Because the beauty in that is evident

Because we have the ability to 

Forgetting what it feels like to want to 

To have aspirations beyond what is necessary 

Beyond what is plain 

Beyond what is easy

I am crumbling 

From the inside out 

I am perishing 

What I was is not what I am 

What I am 

Is gone 

The Reluctant Existenialist Δ

It was almost as if it didn’t matter– yes and no began to mean the same thing. A nod in approval or a shake in denial, a smile in favor or a creased forehead in strain…each of these gestures were useless and of equal importance in their rivaling inadequacy. I suppose some humor may be extracted from this instance of absolute irony. 

Whichever decision is made, however much time is taken to make it, whoever is involved in such a process, what does it really matter? In the end, the outcome shall be. And while it may be different from any other that might’ve occurred had there been a slight alteration in the sequence of events that preceded its birth, worrying about what might be seems as fruitless as dawdling on what could’ve been.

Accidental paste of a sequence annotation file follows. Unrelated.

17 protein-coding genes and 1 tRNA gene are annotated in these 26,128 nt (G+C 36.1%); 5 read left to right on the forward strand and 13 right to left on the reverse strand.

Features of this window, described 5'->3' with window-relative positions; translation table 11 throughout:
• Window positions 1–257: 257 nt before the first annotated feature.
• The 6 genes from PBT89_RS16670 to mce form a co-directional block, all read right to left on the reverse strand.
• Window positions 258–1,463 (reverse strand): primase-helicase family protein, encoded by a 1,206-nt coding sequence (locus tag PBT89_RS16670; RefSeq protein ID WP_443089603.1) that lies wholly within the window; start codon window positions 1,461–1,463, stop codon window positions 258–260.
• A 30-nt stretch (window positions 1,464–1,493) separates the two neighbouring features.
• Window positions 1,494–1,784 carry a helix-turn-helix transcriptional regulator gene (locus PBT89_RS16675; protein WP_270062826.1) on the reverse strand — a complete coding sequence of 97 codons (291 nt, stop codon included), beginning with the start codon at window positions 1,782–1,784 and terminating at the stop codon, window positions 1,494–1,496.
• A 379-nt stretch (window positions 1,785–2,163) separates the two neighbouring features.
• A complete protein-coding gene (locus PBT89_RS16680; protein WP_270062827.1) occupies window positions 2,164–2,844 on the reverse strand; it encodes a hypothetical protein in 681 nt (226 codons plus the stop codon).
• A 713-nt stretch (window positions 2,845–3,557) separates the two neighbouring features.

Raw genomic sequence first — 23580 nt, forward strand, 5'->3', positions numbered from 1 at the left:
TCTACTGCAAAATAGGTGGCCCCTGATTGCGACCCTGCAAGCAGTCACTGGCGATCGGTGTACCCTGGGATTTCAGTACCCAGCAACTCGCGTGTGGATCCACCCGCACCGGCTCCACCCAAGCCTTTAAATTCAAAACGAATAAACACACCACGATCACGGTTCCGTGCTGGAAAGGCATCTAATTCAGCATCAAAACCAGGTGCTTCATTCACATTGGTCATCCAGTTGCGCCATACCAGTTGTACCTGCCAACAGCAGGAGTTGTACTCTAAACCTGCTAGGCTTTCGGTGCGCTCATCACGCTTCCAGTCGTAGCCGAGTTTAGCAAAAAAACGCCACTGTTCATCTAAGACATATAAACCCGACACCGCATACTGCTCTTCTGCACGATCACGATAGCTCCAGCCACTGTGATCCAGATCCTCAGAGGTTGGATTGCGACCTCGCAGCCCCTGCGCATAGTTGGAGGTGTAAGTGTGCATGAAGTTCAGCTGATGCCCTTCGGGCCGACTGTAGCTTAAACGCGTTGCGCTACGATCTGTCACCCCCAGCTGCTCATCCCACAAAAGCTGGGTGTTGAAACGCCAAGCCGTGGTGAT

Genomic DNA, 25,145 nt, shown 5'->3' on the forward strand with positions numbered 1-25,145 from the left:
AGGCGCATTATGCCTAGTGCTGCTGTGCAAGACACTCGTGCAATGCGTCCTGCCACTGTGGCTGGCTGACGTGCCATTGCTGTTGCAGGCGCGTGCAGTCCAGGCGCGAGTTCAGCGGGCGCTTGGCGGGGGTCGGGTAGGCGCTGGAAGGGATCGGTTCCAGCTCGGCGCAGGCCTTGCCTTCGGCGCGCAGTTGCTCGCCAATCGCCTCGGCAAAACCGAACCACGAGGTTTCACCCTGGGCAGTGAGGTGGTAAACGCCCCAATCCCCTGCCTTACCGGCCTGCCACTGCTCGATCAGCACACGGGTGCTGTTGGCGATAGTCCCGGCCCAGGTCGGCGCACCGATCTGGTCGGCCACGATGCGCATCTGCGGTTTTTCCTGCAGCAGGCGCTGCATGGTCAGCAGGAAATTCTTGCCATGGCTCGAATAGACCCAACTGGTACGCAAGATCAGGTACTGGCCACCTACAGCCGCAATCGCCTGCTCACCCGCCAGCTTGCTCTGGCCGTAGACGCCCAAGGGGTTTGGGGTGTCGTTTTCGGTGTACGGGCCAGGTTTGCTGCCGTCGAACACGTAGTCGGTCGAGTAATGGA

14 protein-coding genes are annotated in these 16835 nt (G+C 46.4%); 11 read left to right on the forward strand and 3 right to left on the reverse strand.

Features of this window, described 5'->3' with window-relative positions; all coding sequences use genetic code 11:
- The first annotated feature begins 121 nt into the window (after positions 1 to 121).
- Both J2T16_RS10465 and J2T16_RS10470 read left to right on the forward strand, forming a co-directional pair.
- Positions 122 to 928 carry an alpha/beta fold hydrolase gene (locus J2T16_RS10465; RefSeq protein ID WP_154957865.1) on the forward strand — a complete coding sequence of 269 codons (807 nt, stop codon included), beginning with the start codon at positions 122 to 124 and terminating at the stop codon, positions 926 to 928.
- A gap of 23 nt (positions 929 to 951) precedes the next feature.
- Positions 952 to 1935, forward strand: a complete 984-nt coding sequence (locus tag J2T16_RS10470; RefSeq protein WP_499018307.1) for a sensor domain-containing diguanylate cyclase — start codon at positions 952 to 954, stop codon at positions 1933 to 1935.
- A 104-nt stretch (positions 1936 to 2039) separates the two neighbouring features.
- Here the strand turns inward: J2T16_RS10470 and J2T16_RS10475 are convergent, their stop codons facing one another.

Tainted Looking Glass 

Swampy puddles

Muddled pasts

Look me in the eyes

Drowning in thoughts past

Reflections in a looking glass

As I wonder, “Who am I?”

Sinking deeper into myself

But I don’t know who that is

Almost feels like drowning now

Less a curse, oblivion feels more like a gift

Lost now, within this maze

Don’t remember where it began

But I suppose that’s the point

What does it matter, who I really am?